The city of Chicago is about to make its OpenGrid software very easy to use. “Chicago’s Department of Innovation and Technology released ‘OpenGrid’ in January to provide citizens with an open source, cloud-based tool to look up city data tailored by location, such as street closures or building permits for specific neighborhoods. Though the code for the tool is already available online, the city is nearly ready to post it to the Amazon Web Services Marketplace so that any other government using Amazon servers can instantly adopt the software.”
Researchers in Australia have created a database to track proteins in certain plant types. “The database catalogues information on the location of vital proteins in barley, wheat, rice and maize. Plant proteins are important in breeding new crop varieties because they dictate whether the crops can cope with things like drought, rising temperatures and saline soils.”
Indonesia has a new digital portal. “Dubbed Indonesia One Search, the portal currently provides up to 4.1 million records from 218 institutions, which include governments and universities.”
CNET has a writeup on a business search engine called Plonked. And the poor guy who wrote the article is having a terrible time getting past the name. “Plonked therefore wants to give searchers whose interest might be mergers and acquisitions, employment, or lead generation a much fuller picture of the interconnections between entities. It’s like your average Polish wedding — disclosure: I’m Polish — when you look around and realize you have 143 cousins. (By the end of the evening, a couple are often removed.)”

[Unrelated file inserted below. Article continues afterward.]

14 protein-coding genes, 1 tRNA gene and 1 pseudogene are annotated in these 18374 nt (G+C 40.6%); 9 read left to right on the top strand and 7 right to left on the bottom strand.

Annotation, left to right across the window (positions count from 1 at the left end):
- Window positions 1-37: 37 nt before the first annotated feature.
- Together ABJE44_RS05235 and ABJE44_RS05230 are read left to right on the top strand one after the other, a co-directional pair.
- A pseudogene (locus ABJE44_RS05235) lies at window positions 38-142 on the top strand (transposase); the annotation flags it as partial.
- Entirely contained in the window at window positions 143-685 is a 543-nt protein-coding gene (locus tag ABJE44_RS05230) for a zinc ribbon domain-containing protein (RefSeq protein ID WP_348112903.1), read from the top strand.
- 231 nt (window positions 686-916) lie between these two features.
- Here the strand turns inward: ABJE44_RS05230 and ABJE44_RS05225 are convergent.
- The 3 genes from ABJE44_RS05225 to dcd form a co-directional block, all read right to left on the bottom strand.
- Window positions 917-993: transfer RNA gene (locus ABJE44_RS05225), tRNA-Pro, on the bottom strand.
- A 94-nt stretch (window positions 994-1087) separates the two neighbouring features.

Fun Instagram tools: turn your most-liked pictures into a video. “30dayspics is a new site that takes up to 30 of your top — i.e. most ‘liked’ — Instagram photos of the last month and turns them into a seamless video for you to share or just watch yourself and relive all those forgotten brunch shots.”
Apple has launched a new official Twitter support account. “Apple today created an official Twitter support account to provide customers with tips, tricks, and customer service regarding the company’s product and services. One of the account’s first tweets shares step-by-step instructions on how to turn lists into checklists in the stock Notes app on iPhone.”
The US Government has launched its first “bug bounty” program. Sort of. “Not just anyone can hack into the network and call it research, however. Participants will have to register and submit to a background check before looking for bugs. Once they’re vetted, researchers will be given a predetermined department system and a set amount of time to access it. The program will launch in April and is part of the government’s massive cybersecurity plan announced last month.”
The UK will be taking a tougher stance on people who fake profiles on social media. “Offenders who set up fake online accounts to take revenge on other people are to face tougher action under new measures set out by prosecutors. The Crown Prosecution Service (CPS) said people who create phoney profiles on social networking sites such as Facebook and Twitter could face charges including harassment.” I hope the ones who do it to scam other people get a hiding, too.
Parent in France? Posting pictures of your kids? You could face claims of privacy infringement. “In an effort to protect children from sexual predators and other online dangers, France’s National Gendarmerie, or national police force, is urging parents to be more careful when posting pictures of their kids on Facebook and sharing them with the general public. And, under the country’s privacy laws, experts say parents could end up facing jail time, a hefty fine, or even being sued by their children in the future, if they are convicted of violating the laws.”
A pro-ISIS group promised to hack Google. But they got the wrong site. “Cyber Caliphate Army (CCA), a hacking group affiliated to ISIS, hit http://www.addgoogleonline.com – registered by Gandani K for Indian tech firm Always Say, which offers search engine optimisation (SEO) services to local clients.” Good afternoon, Internet…
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